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Immediately Upgrade to WordPress 4.8.3 to Avoid SQL Attacks

WordPress admins, beware. Websites running on WordPress version 4.8.2 and earlier should update immediately to version 4.8.3. Security researcher Anthony Ferrara has reported an SQL injection vulnerability in the platform allowing for websites to be taken over and exploited. Even though the bug was just made public, the foundation of it was reported via Hacker-One on September 20th, 2017.

More about the WordPress SQL Flaw

The above mentioned versions of WordPress are prone to an issue where $wpdb->prepare() can create unexpected and unsafe queries leading to potential SQL injection (SQLi). Even though WP core is not directly exposed to the issue, the immediate upgrade is obligatory. WordPress has added hardening to prevent plugins and themes from accidentally causing a flaw, WordPress researchers said.

As for Anthony Ferrara’s discovery, he said it was related to a poor fix that was pushed out by WordPress in version 4.8.2. The fix broke a ton of websites that used an undocumented functionality that was removed. The fix, however, didn’t fix the root issue.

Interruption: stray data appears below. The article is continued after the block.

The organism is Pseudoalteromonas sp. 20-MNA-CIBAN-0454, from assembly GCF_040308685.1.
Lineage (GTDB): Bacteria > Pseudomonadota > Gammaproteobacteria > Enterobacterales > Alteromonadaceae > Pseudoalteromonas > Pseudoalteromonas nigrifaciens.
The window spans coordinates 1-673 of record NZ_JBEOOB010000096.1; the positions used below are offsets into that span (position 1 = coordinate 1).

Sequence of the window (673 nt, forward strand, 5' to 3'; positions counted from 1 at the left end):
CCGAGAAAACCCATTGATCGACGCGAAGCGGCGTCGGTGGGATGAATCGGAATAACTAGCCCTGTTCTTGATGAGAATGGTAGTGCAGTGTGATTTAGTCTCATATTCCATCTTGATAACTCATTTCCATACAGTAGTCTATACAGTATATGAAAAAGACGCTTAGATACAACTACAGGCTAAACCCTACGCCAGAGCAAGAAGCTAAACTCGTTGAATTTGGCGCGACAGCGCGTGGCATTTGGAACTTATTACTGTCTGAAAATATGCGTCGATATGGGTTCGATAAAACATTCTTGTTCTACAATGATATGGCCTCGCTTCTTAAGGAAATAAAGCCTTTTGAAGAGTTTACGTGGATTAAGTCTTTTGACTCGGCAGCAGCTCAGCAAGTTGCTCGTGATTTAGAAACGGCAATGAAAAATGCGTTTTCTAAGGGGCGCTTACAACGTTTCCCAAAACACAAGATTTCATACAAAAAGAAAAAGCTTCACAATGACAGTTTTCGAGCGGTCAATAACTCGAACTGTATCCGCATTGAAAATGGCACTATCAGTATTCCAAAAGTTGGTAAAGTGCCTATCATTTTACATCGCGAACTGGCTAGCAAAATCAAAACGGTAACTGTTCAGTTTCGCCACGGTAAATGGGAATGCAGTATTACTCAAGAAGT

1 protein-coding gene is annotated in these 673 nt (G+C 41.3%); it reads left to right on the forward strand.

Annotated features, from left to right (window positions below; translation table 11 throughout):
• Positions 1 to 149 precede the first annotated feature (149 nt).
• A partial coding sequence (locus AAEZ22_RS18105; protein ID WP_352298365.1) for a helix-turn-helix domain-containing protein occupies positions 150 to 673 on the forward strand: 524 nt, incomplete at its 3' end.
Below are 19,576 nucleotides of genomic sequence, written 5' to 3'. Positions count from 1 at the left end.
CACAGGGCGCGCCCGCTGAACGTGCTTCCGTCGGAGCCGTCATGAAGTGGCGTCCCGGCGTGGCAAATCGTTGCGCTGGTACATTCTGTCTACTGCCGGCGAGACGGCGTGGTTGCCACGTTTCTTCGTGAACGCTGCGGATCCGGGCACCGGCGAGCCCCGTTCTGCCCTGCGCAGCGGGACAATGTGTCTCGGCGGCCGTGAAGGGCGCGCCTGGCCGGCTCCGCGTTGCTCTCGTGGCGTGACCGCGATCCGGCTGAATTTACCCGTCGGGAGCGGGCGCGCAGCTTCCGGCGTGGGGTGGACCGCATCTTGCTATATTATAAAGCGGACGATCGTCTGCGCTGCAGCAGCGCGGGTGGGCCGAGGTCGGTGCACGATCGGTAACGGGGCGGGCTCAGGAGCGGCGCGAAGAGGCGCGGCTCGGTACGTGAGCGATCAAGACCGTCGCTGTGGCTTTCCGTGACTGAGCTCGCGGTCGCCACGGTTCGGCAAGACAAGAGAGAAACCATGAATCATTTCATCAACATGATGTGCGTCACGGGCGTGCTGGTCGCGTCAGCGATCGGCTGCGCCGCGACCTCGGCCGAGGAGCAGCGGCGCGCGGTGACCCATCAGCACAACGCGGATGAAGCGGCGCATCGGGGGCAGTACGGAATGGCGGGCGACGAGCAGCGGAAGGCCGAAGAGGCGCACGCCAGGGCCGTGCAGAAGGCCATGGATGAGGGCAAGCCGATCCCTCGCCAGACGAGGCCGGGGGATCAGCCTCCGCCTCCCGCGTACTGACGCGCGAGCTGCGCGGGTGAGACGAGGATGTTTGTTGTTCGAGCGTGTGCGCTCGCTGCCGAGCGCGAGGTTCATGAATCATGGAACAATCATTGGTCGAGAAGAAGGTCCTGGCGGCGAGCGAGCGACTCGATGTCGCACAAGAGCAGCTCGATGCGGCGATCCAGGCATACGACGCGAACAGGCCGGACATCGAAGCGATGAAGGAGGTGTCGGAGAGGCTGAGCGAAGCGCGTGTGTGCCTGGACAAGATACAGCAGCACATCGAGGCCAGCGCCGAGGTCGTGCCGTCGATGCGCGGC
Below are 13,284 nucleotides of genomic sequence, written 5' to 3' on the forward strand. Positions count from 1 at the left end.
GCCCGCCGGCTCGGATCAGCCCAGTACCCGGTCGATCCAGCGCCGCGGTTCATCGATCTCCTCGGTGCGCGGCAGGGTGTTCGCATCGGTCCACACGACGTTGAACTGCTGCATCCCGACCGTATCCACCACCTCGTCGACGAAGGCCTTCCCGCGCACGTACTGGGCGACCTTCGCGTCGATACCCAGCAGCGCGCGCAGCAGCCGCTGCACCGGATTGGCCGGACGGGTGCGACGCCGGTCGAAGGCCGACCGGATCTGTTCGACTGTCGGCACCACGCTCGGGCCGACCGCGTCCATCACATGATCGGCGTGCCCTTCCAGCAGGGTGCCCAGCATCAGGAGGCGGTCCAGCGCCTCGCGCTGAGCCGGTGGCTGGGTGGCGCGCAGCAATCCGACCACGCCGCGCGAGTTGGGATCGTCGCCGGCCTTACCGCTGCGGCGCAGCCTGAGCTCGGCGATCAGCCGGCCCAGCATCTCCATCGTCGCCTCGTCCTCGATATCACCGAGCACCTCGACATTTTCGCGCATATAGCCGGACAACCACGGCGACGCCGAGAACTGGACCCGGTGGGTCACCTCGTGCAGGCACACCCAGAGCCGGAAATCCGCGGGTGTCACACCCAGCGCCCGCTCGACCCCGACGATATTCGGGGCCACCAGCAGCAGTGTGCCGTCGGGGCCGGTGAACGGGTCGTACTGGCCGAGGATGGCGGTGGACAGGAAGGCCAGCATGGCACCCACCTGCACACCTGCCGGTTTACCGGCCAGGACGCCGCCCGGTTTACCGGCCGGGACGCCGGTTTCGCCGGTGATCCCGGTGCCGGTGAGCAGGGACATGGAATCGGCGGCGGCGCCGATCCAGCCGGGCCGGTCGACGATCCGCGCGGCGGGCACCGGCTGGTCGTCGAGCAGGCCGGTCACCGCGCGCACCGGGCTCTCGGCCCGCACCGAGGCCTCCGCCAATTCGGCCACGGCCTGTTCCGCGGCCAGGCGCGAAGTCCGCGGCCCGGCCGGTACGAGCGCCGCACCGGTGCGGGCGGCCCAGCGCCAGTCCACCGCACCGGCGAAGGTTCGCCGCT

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The 4.8.3 patch mitigates the extent of the issues I could find, and I believe is the second best way to fix the issue (with the first being a much more complex and time consuming change that still needs to happen),” the researcher added.

As mentioned in the beginning, website admins are urged to upgrade to WordPress v4.8.3 immediately. The researcher’s advice is towards admins is to pay attention to plugins that override $wpdb (like HyperDB, LudicrousDB , etc). They should be updated as well.

To update your WordPress to the latest, safest version, just go to Dashboard and select Updates. Everything that needs updating will be listed there, plugins inclusive. Keep in mind that if you have opted to get automatic background updates, your website is already up-to-date.

Another thing to keep in mind is that hosts should upgrade should upgrade wp-db.php for clients.

Milena Dimitrova

An inspired writer and content manager who has been with SensorsTechForum since the project started. A professional with 10+ years of experience in creating engaging content. Focused on user privacy and malware development, she strongly believes in a world where cybersecurity plays a central role. If common sense makes no sense, she will be there to take notes. Those notes may later turn into articles! Follow Milena @Milenyim

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